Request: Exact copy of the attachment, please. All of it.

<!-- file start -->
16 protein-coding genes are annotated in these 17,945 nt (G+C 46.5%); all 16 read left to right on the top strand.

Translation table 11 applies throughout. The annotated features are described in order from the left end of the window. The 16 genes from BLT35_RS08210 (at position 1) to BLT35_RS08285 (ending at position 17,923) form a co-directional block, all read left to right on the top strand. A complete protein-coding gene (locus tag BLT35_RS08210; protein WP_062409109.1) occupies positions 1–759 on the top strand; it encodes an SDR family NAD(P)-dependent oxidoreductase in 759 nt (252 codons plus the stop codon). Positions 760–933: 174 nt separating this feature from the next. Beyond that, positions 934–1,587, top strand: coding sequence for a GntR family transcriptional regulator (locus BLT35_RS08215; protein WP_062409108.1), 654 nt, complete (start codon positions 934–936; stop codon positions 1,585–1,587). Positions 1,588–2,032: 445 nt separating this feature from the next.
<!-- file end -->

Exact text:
16 protein-coding genes are annotated in these 17,945 nt (G+C 46.5%); all 16 read left to right on the top strand.

Translation table 11 applies throughout. The annotated features are described in order from the left end of the window. The 16 genes from BLT35_RS08210 (at position 1) to BLT35_RS08285 (ending at position 17,923) form a co-directional block, all read left to right on the top strand. A complete protein-coding gene (locus tag BLT35_RS08210; protein WP_062409109.1) occupies positions 1–759 on the top strand; it encodes an SDR family NAD(P)-dependent oxidoreductase in 759 nt (252 codons plus the stop codon). Positions 760–933: 174 nt separating this feature from the next. Beyond that, positions 934–1,587, top strand: coding sequence for a GntR family transcriptional regulator (locus BLT35_RS08215; protein WP_062409108.1), 654 nt, complete (start codon positions 934–936; stop codon positions 1,585–1,587). Positions 1,588–2,032: 445 nt separating this feature from the next.